In Honor of Greg Carroll: Chicago’s Epic Version “One Tree Hill”!
July 7, 2011 · Print This Article
As the U2 360 tour winds down, the setlist surprises ramp up. After the historic Nashville show, we half expected dozens of fans in dark glasses to show up in the front of the GA pit holding “Blind Guitar Player” signs, hoping to get called onstage as happened to .
Returning to the North American city where the stateside 360 tour kicked off in September 2009, U2 pleased the fans with a stunning set. The first surprise came early, with “Out of Control” taking the place usually occupied by “I Will Follow.”
As far as deep album cuts go, one’s that rarely performed live, Joshua Tree’s “One Tree Hill” might be up there with Achtung Baby’s “Acrobat” as a kind of holy scripture among fan favorites. Most serious U2 fans are deeply familiar with the tragic backstory of the song that recalls U2 crewmember Greg Carroll’s tragic motorcycle accident and reverent New Zealand funeral in 1986. The lyrics near-biblical tenor also contain references to martyred Chilean poet-songwriter-activist Victor Jara, adding to the 1987 album’s attention to the wars in Central and South America.
In his book Into The Heart that interprets “the stories behind every song,” Niall Stokes notes that “One Tree Hill,” “produced a magnificent vocal performance which showcased Bono’s extraordinary development as a singer.” Stokes continues, “A spiritual tour de force, it is a hymn of praise and celebration which describes the traditional Maori burial of their friend on One Tree Hill and links it poetically with themes of renewal and redemption, with the river running, running down to the sea.”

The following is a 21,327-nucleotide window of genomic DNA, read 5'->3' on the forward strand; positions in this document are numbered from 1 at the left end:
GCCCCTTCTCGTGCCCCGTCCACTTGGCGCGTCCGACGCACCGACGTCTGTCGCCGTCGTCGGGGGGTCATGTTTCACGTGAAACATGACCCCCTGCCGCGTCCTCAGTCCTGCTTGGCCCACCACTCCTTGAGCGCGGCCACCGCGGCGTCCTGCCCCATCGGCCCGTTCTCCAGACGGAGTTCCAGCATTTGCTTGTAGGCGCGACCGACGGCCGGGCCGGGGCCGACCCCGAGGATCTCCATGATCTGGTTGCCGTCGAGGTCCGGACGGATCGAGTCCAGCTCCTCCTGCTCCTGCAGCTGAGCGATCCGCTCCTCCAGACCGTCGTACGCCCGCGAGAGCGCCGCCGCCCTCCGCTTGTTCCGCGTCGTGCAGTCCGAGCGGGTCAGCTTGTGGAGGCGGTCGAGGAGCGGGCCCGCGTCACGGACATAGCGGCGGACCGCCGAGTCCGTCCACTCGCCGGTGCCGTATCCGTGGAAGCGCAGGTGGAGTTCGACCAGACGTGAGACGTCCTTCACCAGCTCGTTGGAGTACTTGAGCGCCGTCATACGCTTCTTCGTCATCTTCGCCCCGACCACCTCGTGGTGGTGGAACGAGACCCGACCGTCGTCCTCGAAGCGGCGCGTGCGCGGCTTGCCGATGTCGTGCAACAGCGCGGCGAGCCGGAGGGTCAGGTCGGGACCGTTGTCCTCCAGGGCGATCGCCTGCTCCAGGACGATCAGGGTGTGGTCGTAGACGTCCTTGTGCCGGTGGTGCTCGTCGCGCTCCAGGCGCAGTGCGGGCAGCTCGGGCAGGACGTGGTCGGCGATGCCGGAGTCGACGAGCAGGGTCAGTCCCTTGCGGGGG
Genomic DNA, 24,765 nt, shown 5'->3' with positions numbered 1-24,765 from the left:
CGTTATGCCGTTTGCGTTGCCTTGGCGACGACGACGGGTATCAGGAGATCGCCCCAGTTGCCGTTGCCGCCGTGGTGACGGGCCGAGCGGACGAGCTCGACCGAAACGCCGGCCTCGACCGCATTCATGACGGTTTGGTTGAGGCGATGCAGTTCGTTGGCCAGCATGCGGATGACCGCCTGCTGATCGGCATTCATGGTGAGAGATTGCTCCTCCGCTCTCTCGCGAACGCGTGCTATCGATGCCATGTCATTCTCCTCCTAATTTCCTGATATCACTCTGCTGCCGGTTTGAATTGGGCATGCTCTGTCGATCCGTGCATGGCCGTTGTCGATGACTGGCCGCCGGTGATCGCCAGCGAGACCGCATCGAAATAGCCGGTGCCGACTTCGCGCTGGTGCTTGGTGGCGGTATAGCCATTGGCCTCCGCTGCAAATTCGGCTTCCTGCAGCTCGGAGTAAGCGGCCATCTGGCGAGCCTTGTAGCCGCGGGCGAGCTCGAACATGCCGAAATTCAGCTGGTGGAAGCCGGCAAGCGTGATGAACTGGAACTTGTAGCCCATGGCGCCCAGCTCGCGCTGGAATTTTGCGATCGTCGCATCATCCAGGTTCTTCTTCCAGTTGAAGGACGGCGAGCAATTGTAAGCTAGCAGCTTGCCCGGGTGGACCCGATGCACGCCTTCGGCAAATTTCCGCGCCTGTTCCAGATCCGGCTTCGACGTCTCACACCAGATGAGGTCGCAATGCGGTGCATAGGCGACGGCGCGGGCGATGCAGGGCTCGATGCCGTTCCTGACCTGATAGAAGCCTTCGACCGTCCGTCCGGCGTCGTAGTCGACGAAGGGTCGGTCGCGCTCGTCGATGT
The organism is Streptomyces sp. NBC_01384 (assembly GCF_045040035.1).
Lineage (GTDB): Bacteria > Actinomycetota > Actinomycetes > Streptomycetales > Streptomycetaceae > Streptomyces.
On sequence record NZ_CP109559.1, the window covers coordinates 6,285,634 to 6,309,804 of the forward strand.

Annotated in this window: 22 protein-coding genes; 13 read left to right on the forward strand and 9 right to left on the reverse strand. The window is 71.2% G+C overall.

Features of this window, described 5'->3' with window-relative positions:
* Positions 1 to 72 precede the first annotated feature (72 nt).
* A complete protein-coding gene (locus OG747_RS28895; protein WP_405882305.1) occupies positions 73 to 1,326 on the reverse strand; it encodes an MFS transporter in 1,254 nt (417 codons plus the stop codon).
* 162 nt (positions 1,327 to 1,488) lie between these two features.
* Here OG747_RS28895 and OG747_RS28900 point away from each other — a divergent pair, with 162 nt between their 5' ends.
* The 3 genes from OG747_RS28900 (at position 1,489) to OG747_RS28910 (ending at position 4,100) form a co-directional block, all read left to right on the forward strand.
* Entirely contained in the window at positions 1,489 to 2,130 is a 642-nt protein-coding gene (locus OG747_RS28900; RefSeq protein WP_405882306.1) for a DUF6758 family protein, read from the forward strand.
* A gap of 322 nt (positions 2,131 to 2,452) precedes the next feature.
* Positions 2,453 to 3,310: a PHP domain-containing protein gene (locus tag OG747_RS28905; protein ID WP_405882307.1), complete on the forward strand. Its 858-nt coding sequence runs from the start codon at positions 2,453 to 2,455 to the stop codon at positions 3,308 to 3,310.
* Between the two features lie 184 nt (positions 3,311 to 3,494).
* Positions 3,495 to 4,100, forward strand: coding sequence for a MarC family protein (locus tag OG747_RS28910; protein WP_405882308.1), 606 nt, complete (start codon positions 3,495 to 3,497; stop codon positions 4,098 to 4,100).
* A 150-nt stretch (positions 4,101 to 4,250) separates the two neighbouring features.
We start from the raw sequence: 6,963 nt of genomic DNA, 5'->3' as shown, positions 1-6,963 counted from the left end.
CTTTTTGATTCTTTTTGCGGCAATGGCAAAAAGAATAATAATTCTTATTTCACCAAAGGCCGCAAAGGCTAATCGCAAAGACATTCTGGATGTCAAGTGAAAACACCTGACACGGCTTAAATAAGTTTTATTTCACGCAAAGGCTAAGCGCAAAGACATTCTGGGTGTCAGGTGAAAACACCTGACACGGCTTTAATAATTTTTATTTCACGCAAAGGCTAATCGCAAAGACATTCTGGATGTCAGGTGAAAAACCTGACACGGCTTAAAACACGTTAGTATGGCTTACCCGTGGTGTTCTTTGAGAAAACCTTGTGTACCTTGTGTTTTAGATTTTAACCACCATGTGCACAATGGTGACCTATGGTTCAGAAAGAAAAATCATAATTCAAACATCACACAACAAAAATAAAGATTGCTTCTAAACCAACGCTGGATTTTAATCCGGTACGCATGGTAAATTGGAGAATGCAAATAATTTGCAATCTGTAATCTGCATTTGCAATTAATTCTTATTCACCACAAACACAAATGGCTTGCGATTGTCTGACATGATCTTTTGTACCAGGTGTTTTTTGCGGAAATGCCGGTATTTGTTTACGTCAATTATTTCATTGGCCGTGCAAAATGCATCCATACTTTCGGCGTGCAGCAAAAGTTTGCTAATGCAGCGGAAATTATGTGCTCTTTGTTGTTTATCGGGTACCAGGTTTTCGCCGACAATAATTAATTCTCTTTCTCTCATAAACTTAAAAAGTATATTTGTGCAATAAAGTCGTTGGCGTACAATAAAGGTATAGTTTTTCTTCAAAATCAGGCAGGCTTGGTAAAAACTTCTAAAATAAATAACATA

An article over at McSweeney’s called the song “divine and destinized.” Another commentator sees the song like this: “This song is a brilliant poetic attempt at the intellectualization of grief: it combines the profoundly private with the universal, the Biblical with the Post-Modern, the common with the epic.”
U2 Gigs describes how it went down on Tuesday night: “Before ‘Moment Of Surrender,’ Bono spoke about how it was 25 years since the death of Greg Carroll, who was killed by a drunk driver on 3 July 1986 and in whose memory One Tree Hill was written. Initially, it seemed that they might only snippet it in ‘Moment Of Surrender’— then Bono offered the crowd a deal; ‘if we screw up pretty badly, you don’t put it on the Internet.’ And after a few initial stutters, they launched into a full performance of One Tree Hill, complete with the solo. A far cry from screwing up pretty badly!”
Mark Baker, an active participant in the U2.interference.com fan forums under the handle “U2BROTHR,” caught this moment on video and had his YouTube clip picked up by Rolling Stone magazine as the best one to capture the moment.
We look forward to closely following the setlists and show reviews as the tour inches towards its close in the coming weeks. –Interference Editors (All photos by Mark Baker—U2BROTHR)